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Twitter. Does your boss check you out?!

1 Apr

by Georgina Leggate @GeorginaLeggate

I went for an interview yesterday, for a work-experience placement at ITV. I was up to date with current affairs, the political situation in Libya and I had been watching ITV news all week. Enough, maybe, but I definitely would have prepared even more if I’d thought about the concept of my interviewer following me on Twitter?! One thing I hadn’t given any thought to was the state of my Twitter page. My profile, what does it say about me? Well I’ll tell you. The picture I have is of me lying on a bed in Beijing, waiting for a foot message. (From my traveling days.) There is nothing rude or inappropriate about the photo, just perhaps not the most professional photo I could have chosen. Also, I have a relatively low number of tweets (for a trainee journalist I suppose)…20 tweets to be precise. I am following 170 and am followed by 57….hardly 497,085 but a good start?!

Damn you Piers Morgan!

Anyway, it’s the first time I’ve ever felt sightly self conscious about any of my tweets, even though I don’t think I have ever ‘tweeted’ anything particularly offensive and/or controversial!  Quite the opposite in fact. In my opinion I use social media for what I believe to be all the right reasons. Journalistically I follow others who are in the know, I absorb the news feeds, I keep up to date with all the latest developments in current affairs and most importantly (in my view) I am able to find information and people, that I wouldn’t be able to, anywhere else. A good example of this was a recent package I produced for local TV station a month ago. For confidentiality reasons I won’t reveal the participants name, but he essentially gave me a lot of helpful and perhaps controversial pieces of information all through Twitter. What I am trying to say here is; just because I don’t use Twitter to report about my every moment, my every outing, my every meal (who would be interested anyway?) That doesn’t mean I am any less interested in social media. Perhaps I should tweet more. Perhaps I should spark up a debate with Lord Sugar…that should up my followers if nothing else!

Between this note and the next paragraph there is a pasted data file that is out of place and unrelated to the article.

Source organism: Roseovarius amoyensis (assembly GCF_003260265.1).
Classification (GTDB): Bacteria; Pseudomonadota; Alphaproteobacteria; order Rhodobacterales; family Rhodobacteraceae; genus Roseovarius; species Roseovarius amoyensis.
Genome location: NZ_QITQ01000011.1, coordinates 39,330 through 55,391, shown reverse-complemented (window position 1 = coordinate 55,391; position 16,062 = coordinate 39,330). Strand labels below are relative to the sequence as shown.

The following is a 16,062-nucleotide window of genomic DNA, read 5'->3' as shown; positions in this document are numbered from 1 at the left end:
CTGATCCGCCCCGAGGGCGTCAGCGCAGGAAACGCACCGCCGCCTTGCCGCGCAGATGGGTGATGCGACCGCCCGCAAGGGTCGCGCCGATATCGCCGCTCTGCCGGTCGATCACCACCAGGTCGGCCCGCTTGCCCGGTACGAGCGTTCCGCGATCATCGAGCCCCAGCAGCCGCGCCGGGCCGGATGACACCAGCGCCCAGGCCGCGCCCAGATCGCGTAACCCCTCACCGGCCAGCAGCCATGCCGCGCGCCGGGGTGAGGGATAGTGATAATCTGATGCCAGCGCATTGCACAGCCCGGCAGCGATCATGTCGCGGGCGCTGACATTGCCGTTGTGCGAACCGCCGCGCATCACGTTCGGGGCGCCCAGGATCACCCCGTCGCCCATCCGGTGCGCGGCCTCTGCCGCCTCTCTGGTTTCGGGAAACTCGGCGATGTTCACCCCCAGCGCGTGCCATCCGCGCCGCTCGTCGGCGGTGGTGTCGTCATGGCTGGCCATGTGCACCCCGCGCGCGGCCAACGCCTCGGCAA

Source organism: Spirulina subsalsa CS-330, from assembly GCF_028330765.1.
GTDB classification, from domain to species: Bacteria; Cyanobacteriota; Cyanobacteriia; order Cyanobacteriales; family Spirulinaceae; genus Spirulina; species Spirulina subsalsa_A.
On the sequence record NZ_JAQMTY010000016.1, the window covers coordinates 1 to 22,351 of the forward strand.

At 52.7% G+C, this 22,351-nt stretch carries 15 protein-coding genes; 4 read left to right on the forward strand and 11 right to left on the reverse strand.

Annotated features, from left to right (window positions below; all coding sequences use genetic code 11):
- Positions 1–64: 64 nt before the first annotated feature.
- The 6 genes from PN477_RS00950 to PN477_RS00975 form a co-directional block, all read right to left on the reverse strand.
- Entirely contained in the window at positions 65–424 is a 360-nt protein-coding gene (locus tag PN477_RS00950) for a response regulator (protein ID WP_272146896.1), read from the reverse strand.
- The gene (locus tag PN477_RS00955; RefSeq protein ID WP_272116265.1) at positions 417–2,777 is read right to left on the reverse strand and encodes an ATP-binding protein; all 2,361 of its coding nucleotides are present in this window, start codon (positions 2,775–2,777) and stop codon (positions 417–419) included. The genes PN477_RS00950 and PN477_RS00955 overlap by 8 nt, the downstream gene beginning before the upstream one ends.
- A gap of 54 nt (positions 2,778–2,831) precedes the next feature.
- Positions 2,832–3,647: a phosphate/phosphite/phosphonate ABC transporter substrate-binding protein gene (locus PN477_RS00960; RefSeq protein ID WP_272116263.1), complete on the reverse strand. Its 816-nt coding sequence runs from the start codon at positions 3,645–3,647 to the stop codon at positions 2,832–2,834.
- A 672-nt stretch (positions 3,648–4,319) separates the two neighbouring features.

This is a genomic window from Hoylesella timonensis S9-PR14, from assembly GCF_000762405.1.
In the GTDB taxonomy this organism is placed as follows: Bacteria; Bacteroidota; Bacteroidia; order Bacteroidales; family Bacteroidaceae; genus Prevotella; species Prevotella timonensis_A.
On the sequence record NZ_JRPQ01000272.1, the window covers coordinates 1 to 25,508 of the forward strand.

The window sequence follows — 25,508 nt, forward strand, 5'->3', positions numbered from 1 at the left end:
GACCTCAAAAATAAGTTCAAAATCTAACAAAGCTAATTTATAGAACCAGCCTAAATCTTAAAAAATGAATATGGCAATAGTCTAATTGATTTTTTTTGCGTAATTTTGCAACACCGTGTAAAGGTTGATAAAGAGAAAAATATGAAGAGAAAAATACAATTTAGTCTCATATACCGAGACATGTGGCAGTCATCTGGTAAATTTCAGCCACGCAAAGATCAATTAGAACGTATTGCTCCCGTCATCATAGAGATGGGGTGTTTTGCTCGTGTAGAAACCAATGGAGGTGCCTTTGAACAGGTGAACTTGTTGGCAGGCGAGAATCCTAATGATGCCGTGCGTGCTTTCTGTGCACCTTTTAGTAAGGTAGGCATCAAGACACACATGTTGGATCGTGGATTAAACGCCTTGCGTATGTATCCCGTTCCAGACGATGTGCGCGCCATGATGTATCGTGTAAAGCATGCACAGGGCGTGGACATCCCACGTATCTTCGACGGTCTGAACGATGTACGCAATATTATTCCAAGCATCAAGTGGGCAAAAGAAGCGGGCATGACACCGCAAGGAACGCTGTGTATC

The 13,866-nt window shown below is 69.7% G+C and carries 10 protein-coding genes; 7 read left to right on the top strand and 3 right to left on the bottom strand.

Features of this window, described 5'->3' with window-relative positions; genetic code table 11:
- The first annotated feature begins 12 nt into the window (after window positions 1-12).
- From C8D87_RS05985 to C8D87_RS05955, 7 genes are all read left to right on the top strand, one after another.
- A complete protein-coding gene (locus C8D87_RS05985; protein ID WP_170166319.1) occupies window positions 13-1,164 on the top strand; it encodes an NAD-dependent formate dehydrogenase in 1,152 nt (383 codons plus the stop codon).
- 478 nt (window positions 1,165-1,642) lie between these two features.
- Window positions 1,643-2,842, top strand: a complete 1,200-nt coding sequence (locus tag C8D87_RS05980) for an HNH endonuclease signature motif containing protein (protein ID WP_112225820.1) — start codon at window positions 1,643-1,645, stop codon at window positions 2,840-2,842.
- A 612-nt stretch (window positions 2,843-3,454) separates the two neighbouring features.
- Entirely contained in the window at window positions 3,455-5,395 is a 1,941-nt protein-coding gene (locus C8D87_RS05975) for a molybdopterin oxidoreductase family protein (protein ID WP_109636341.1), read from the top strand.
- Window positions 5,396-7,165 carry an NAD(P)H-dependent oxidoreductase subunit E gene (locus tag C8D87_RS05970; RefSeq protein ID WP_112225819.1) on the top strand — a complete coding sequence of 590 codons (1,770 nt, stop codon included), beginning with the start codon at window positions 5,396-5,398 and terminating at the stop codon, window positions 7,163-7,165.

Throughout all of my blogs, I have discussed the importance of social media in online journalism, AND, (you’ll be pleased to hear) I remain committed. I don’t see papers as ‘old news’ (excuse the pun) and I don’t want everyone to replace newspapers with twitter but what I do think is we have developed an amazing platform on which to transport information….to the world!

A website I visit regularly is stresses the importance of social media in online journalism. One bit of advice I picked up on recently was the following statement.

‘Try to offer original, stimulating and compelling content’

Watch out for my new and improved tweets..!

Also, I got the placement, so either I managed to impress at interview, or perhaps he hadn’t seen my Twitter page ; )